Brewster said one of the main benefits of a charter school is that it allows low-income and underserved communities to have a choice.

“I’m pro-charter, but more than that, I’m pro-opportunity for kids to have a great school to go to,” he said. “Everyone who either works here or is a parent or a student has chosen to be here. So from the outset, there’s a dynamic that we don’t see in schools that are mandatory attendance zones. The power of being able to choose where your child goes to school usually resides with those of means who can afford to live in a particular district or afford to go to a private school. … Charter schools exist to shift the equation in favor of the family from the institution.”

However, Priest argues many traditional schools already provide choice and charter schools tend to be more selective with students and can expel them for minor infractions.

“There’s open transfers. Most every public school has an opportunity for virtual or blended learning, so public schools offer choice. What public schools don’t offer is a big advertising budget and things like that,” Priest said. “School choice is a great buzzword, but we have choice. We have school choice in Oklahoma. Charter schools can say, ‘We’ll only allow students who make this grade on the test to be a part of our school. We’re not going to offer transportation, so, parents, you have to be able to afford and have time to take your child to school. Or you’re expected to donate 20 hours a month in service to the school.’ The parents don’t necessarily have the choice; it’s the charter that has the choice because the charter can accept or decline or send back an enrollment of a student.”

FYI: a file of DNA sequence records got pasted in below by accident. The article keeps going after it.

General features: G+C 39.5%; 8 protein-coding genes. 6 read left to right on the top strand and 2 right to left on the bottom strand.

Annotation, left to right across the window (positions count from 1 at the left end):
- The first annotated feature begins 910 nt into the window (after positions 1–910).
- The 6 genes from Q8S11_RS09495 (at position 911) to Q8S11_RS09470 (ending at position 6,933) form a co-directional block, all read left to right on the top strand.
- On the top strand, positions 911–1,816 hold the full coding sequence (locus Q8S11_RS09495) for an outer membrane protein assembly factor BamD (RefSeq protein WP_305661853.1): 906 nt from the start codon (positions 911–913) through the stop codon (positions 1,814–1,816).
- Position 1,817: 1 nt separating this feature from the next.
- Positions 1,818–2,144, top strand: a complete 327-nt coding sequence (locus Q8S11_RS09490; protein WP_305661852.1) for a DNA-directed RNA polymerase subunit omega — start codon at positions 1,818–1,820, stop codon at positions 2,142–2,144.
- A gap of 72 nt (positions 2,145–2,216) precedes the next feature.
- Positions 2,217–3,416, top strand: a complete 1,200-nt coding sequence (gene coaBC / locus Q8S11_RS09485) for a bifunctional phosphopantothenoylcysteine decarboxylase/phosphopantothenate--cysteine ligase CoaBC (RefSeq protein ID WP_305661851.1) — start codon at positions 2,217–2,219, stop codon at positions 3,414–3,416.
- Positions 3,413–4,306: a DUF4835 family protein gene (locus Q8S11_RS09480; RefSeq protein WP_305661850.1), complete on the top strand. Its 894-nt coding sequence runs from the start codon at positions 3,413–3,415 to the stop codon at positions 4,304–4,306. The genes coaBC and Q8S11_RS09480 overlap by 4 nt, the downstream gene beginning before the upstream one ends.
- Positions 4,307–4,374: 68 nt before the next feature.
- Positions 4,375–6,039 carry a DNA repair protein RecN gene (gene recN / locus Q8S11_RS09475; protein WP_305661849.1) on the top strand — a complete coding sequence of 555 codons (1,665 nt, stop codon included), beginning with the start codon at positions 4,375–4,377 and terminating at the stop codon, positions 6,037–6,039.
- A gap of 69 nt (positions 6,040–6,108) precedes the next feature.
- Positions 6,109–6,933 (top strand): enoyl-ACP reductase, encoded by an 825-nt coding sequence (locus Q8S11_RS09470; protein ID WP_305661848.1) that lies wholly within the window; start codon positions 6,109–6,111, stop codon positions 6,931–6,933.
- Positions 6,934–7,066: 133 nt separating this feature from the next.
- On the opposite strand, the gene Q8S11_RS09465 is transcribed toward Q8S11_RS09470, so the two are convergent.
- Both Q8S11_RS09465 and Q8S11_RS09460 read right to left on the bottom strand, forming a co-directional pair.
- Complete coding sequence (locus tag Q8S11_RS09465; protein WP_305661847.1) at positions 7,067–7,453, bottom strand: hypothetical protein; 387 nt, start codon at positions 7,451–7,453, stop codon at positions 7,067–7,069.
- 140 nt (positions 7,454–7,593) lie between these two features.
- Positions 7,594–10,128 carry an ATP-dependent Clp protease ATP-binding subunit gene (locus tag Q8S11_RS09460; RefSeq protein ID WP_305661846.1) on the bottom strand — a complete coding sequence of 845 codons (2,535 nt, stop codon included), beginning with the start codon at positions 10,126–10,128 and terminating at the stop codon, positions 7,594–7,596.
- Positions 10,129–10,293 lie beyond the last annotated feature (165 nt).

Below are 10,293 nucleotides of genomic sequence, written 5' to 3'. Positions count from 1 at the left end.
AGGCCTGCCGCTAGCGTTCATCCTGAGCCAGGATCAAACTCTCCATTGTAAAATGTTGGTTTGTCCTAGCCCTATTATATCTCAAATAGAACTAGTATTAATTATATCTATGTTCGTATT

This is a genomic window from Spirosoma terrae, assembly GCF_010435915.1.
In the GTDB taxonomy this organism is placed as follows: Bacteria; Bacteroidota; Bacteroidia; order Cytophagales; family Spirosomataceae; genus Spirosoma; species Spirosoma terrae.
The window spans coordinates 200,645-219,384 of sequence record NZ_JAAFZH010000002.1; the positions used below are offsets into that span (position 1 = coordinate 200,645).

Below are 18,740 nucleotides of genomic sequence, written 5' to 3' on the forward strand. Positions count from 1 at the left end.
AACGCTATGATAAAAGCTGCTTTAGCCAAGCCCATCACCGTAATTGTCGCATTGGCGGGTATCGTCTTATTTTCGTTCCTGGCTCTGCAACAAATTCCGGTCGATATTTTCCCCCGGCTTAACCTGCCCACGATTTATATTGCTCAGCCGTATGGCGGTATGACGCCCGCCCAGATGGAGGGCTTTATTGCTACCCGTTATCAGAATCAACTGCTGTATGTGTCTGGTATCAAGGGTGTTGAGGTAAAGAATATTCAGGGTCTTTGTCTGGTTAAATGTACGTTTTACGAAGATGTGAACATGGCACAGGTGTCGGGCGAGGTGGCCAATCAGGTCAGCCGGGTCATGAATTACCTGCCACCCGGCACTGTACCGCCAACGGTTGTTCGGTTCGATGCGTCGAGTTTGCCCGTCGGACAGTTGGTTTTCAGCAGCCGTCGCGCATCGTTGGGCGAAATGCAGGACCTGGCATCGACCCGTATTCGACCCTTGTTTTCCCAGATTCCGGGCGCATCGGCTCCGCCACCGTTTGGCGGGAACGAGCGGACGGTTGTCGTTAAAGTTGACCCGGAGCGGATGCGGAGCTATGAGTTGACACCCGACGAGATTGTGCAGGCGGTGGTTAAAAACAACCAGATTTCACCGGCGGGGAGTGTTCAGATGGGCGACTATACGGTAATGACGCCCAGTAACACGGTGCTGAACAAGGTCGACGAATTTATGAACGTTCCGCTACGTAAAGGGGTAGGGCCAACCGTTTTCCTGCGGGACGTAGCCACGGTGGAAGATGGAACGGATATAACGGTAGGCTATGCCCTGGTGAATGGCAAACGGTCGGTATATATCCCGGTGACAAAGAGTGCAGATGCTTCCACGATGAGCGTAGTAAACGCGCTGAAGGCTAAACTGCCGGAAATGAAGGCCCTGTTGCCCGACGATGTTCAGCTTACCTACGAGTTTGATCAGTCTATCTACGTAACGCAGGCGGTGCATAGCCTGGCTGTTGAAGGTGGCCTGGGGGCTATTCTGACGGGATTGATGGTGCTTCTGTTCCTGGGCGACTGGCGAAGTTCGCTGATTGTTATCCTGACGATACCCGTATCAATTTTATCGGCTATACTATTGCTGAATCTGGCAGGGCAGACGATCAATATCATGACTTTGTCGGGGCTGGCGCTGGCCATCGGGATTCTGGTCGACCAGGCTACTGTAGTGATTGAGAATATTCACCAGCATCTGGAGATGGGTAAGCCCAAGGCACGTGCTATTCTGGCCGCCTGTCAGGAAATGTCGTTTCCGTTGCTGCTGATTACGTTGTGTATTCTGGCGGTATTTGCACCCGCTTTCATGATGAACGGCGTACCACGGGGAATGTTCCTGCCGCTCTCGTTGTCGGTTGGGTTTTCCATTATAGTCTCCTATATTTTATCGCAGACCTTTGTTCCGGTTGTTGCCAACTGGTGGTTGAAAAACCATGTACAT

Priest said when students move away from traditional schools to charters, it creates a cycle that leads to budget cuts that can make more parents transfer students to charter schools, which can result in even more budget cuts.

“The reality is if we’re funding our public schools and allowing those teachers to teach the way they know is needed, then our public schools hands-down win,” Priest said. “Among virtual schools with blended models, district-operated schools perform better than charter operated.”

Chris Brewster, Santa Fe South Schools superintendent, said charter schools give underserved populations school choice. - PROVIDED
  • Provided
  • Chris Brewster, Santa Fe South Schools superintendent, said charter schools give underserved populations school choice.

A cost-effectiveness study conducted by CF Educational Solutions between 2014 and 2016 contends that charter schools are more cost-effective than traditional public schools. However, the data also shows that the percentage of students passing academic tests at traditional schools has remained steady while charter schools saw a decline.

“We receive significantly less dollars and do more with less dollars,” Brewster said. “By recent studies, we’re somewhere close to 67 cents on the dollar compared to a traditional public school, so they already receive more money.”

News outlets have recently reported scandals surrounding Epic Charter Schools, mainly dealing with potentially falsified enrollment records and embezzlement, which are being investigated by Oklahoma State Bureau of Investigation. Gov. Kevin Stitt and state superintendent Joy Hofmeister are also calling for an investigative audit of Epic.

However, Brewster maintained that the school is “innocent until proven guilty.” He said he extends an open invitation to anyone interested in seeing the work educators are doing at Santa Fe South Schools.

Despite having different opinions on charter schools, both Priest and Brewster assert that the bottom line is giving children a good, well-rounded education.

“The Oklahoma Education Association believes in having the best public schools for our kids taught by highly qualified teachers with high-quality support staff there to make the whole education process beneficial for every child in the state of Oklahoma,” Priest said. “We believe in making sure that the funding is there for those students, that we offer professional development and support to teacher ands support professionals so they can create those great public schools for kids.”